The US men's national soccer team is not complete without Landon Donovan.
He has been the feature player and face of this team for years now, and without him the USA men just don't seem whole.
Sure, I'm assuming they will be just fine without Donovan in their upcoming exhibition game against Honduras on Saturday, but they aren't going to be the same team.
Donovan is not only the leader of this team, but he is the spark-plug.
If there's a big play that changed the course of the game, either Donovan scored it, or he somehow played an integral part in making it happen.
He sees the field like almost nobody in the sport can, and he knows exactly what to do in any situation.
If you're wide open in scoring position, Donovan is going to find you. If you're passing it to him and hoping for the big play, chances are that he will make it.
Donovan is the heartbeat of this team, but he won't be for long.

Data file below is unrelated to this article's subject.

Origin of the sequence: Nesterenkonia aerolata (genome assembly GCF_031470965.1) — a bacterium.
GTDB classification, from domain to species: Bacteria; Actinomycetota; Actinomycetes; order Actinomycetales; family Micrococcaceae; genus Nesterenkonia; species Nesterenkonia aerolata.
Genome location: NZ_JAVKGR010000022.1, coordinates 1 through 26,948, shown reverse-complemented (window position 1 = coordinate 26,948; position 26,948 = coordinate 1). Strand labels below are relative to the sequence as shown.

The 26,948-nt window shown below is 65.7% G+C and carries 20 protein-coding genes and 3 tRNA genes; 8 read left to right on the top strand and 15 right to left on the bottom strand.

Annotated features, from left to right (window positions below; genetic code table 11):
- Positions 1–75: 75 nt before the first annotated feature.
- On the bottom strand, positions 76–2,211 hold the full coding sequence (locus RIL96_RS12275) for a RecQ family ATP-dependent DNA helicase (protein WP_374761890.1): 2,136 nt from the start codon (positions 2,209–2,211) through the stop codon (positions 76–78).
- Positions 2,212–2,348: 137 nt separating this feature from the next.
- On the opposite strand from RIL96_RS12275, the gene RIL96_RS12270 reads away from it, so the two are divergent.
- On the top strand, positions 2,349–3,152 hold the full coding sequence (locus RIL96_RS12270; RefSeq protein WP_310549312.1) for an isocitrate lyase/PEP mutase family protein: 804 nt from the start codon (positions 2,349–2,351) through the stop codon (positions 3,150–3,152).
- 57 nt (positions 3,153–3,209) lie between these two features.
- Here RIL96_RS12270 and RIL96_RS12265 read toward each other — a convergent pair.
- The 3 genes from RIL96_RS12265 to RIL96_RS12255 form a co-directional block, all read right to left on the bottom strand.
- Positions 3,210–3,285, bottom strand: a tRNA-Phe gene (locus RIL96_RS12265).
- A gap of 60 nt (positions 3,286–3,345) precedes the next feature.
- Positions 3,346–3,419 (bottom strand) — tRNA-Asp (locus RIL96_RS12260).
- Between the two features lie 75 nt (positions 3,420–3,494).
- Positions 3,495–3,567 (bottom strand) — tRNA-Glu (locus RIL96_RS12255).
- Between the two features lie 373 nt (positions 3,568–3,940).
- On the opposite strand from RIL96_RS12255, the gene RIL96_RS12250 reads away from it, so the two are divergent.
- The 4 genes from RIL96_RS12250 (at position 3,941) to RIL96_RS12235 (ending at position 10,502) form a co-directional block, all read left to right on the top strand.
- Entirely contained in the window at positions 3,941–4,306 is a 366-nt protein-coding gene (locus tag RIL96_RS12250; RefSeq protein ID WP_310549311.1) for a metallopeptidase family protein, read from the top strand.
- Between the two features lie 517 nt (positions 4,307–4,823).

Life without Donovan is going to be extremely strange for the U.S. team, and according to Brian Straus of Sporting News, the time is approaching sooner rather than later:
(Coach) Klinsmann’s preference for possession over quick counterattacks also doesn’t play to Donovan’s strengths, which remain attacking a defense in disarray and making proactive and decisive decisions with the ball. Donovan’s time to get comfortable with Klinsmann’s ideas is now even more limited.
Donovan is the best player in American soccer history, and there still is sufficient time and talent in those legs to carry to the U.S. national team to Brazil for the '14 World Cup. But nothing lasts forever, and if the latest setback symbolizes anything, it’s that Klinsmann, or his successor, will someday have to rely on someone other than the hero of Pretoria.
It has been announced that Donovan will not play against Honduras and Ecuador because of a strained quadriceps muscle.
That means there's less time for Donovan to practice with his team and regain chemistry with his teammates.
It also means that the United States team is going to get time without Donovan. They need to learn how to play without him, learn how to be great without him.
Maybe this will be a good thing.
Perhaps it's time for the U.S. men to start getting used to this, and perhaps it's time for a new leader to step up.
It's going to be a blow for the team, but they are going to have to learn from it and grow.
It's time for the United State to persevere and learn from the absence of their leader.